Here is the text of a press release issued on April 6, 2011, by U.S. Attorney Michael Ormsby (Eastern District of Washington):
Spokane – Today, Michael C. Ormsby, United States Attorney for the Eastern District of Washington, announced that he has notified landlords that marijuana stores are illegal and warned them of the penalties they may face. Marijuana continues to be prohibited by federal law and specifically marijuana stores are subject to enforcement action and stringent federal penalties. Under federal law, the possession or distribution of marijuana remains illegal, despite state law.
In 2001, the Food and Drug Administration (FDA) and the Drug Enforcement Administration thoroughly analyzed the relevant medical, scientific, and abuse data and concluded that marijuana continues to meet the criteria for placement in schedule I of the Controlled Substances Act. The Food and Drug Administration reiterated this determination in April 2006, stating in a news release:
Marijuana is listed in schedule I of the Controlled Substances Act (CSA), the most restrictive schedule. The Drug Enforcement Administration (DEA), which administers the CSA, continues to support that placement and FDA concurred because marijuana met the three criteria for placement in Schedule I under 21 U.S.C. 812(b)(1) (e.g., marijuana has a high potential for abuse, has no currently accepted medical use in treatment in the United States, and has a lack of accepted safety for use under medical supervision). Furthermore, there is currently sound evidence that smoked marijuana is harmful. A past evaluation by several Department of Health and Human Services (HHS) agencies, including the Food and Drug Administration (FDA), Substance Abuse and Mental Health Services Administration (SAMHSA) and National Institute for Drug Abuse (NIDA), concluded that no sound scientific studies supported medical use of marijuana for treatment in the United States, and no animal or human data supported the safety or efficacy of marijuana for general medical use. There are alternative FDA-approved medications in existence for treatment of many of the proposed uses of smoked marijuana.
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FDA has not approved smoked marijuana for any condition or disease indication.
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Accordingly, FDA, as the federal agency responsible for reviewing the safety and efficacy of drugs, DEA as the federal agency charged with enforcing the CSA, and the Office of National Drug Control Policy, as the federal coordinator of drug control policy, do not support the use of smoked marijuana for medical purposes.
The Office of National Drug Control Policy supports multi-faceted prevention and treatment programs and firmly opposes the legalization of marijuana and all illegal drug use.
The voters approved a ballot initiative in 1998, which removed the state-level criminal penalties for physician prescribed marijuana. In November 2008, the state adopted a rule that authorized a 60 day supply of no more than 24 ounces and no more than 15 plants of marijuana. “The proliferation of marijuana stores, which are not authorized under state law, suggests that drug traffickers are attempting to avoid application of state law through the use of these stores,” U.S. Attorney Mike Ormsby stated. “Drug traffickers cannot hide behind the law by simply claiming they are medical marijuana stores,” said Mr. Ormsby. According to information gathered by drug enforcement authorities, there are currently over 40 stores in Spokane County alone, more than any other county in the State. Many of these stores are located close to schools, parks, and playgrounds where children are often present. “Additionally, many of these stores are conducting a high volume, high dollar business, far from the allegations of the operators that they are furnishing marijuana to “patients” with debilitating medical conditions,” added Mr. Ormsby.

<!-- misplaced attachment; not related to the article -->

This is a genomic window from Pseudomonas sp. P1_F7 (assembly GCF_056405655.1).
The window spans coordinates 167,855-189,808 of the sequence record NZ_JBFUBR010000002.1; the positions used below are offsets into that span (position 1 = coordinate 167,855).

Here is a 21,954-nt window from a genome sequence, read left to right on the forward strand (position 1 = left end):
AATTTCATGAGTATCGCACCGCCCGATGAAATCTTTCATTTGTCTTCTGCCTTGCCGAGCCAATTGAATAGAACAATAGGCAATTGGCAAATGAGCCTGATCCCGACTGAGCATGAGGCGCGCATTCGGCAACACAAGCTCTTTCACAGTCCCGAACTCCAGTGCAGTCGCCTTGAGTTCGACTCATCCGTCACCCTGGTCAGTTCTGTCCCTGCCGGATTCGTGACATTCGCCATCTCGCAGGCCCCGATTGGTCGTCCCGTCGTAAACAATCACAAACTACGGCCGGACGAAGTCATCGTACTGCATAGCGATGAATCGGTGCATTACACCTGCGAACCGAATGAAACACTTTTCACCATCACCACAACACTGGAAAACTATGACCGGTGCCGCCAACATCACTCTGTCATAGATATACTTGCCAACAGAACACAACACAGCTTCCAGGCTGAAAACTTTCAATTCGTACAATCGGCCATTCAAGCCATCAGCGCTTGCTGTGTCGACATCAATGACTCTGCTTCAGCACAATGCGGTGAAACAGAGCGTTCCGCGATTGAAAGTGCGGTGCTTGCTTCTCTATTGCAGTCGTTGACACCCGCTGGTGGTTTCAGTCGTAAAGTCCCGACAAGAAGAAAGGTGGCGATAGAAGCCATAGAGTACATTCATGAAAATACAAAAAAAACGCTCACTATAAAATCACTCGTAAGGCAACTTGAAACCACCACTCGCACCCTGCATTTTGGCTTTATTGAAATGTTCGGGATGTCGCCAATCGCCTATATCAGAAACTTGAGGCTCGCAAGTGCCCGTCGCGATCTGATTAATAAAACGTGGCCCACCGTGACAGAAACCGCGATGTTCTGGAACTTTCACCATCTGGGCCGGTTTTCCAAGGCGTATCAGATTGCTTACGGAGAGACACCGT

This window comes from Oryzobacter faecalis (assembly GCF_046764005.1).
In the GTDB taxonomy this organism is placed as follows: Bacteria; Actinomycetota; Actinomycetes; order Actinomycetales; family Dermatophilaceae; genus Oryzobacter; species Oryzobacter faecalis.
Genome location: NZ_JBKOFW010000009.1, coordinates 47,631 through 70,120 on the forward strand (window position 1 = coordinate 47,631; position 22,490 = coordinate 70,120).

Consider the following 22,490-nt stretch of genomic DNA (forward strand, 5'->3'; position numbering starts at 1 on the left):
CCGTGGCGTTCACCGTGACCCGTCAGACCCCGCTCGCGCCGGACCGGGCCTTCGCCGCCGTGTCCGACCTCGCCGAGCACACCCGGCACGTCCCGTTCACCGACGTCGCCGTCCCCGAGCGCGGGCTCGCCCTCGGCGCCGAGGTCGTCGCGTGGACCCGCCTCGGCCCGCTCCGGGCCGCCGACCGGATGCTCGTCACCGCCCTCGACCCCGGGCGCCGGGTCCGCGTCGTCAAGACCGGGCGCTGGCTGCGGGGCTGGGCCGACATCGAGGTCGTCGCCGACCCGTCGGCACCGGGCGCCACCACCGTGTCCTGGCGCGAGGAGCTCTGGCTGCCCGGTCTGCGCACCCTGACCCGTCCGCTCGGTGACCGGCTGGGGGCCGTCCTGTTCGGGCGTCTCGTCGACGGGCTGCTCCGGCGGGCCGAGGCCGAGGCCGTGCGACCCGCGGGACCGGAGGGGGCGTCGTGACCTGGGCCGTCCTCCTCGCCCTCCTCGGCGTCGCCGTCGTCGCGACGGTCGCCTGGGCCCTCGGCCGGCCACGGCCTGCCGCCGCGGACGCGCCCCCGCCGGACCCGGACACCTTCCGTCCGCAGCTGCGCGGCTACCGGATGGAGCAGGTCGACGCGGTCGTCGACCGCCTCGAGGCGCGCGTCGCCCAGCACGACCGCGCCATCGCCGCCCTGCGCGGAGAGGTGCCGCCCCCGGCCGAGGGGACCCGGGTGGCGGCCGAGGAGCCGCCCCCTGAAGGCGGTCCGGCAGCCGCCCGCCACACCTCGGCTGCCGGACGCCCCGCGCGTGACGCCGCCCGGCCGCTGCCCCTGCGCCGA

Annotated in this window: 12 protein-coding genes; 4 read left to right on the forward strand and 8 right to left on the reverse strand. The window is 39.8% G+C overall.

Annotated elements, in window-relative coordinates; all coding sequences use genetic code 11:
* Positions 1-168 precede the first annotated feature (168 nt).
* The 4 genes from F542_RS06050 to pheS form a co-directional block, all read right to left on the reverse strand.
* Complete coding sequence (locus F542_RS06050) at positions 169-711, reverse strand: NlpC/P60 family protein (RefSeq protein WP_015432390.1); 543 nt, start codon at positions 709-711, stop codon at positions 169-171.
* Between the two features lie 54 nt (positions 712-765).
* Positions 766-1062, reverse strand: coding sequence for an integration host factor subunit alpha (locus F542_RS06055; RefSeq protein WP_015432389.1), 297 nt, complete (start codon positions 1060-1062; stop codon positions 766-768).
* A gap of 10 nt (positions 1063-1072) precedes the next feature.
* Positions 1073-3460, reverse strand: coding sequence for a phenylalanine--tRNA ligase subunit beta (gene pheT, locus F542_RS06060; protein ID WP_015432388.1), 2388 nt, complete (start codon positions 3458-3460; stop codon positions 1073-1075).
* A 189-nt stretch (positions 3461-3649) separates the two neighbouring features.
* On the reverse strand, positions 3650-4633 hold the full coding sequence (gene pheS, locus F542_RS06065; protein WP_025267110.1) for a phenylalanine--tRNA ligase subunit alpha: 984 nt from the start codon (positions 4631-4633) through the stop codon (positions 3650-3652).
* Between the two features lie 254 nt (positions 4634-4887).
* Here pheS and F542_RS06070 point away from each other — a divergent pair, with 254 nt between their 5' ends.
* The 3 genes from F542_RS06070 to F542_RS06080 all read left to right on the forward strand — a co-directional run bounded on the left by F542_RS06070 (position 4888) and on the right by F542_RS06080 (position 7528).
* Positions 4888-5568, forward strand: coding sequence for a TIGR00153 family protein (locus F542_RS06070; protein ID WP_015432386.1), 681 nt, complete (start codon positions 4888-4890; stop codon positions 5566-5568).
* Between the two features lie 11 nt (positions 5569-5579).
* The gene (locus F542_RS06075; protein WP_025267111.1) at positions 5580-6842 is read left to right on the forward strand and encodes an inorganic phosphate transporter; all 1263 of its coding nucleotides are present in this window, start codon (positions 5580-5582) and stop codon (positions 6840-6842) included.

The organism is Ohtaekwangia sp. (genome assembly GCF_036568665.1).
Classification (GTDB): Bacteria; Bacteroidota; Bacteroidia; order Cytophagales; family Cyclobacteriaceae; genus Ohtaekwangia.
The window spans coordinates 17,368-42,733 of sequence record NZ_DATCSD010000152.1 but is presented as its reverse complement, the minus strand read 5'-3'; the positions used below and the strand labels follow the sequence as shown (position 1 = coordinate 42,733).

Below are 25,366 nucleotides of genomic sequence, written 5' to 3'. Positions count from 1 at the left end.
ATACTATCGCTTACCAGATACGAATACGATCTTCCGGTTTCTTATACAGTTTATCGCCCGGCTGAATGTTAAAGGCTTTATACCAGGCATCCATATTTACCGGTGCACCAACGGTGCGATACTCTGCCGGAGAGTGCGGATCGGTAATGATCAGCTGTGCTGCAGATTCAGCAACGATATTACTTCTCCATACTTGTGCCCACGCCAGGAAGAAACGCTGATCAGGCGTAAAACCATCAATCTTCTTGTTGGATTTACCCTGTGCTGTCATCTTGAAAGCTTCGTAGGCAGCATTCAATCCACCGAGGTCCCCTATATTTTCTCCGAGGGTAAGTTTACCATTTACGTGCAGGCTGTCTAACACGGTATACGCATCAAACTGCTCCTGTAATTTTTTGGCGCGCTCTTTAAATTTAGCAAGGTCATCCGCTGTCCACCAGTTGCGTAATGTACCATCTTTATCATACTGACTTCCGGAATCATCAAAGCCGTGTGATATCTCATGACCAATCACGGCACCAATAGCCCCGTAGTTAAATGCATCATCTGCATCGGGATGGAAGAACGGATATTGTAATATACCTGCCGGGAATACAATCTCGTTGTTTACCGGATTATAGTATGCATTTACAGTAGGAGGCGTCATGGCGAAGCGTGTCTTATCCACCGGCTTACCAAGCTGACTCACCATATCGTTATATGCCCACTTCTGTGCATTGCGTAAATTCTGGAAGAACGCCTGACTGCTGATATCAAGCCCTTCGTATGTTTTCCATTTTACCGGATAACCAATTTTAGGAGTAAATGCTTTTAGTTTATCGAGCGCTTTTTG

“Our goal is to first seek voluntary compliance with the law by notifying property owners of the non-conforming use of their property, with the expectation that they take appropriate action. If they do not, the U.S. Attorney’s Office will determine the appropriate law enforcement response, which could include the forfeiture of the property used to facilitate the crimes,” said Mr. Ormsby.
There are two targets to our enforcement action; the operators of the stores and the owners of the real property where the stores operate. The property owners have been notified of the penalties associated with renting property to those operating the stores, as they may be unaware of the ramifications of such action. Mr. Ormsby said he hopes that notice to the landlords will lead to voluntary compliance and eviction of those illegally distributing marijuana.
On the other hand, “we are preparing for quick and direct action against the operators of the stores,” Mr. Ormsby said. “We intend to use the full extent of our legal remedies to enforce the law.”
Here’s a link to the actual press release.
See “U.S. Attorney Will Prosecute Dispensary Owners, Landlords who Rent to Dispensaries & State Employees Involved in State Medical Marijuana Laws.”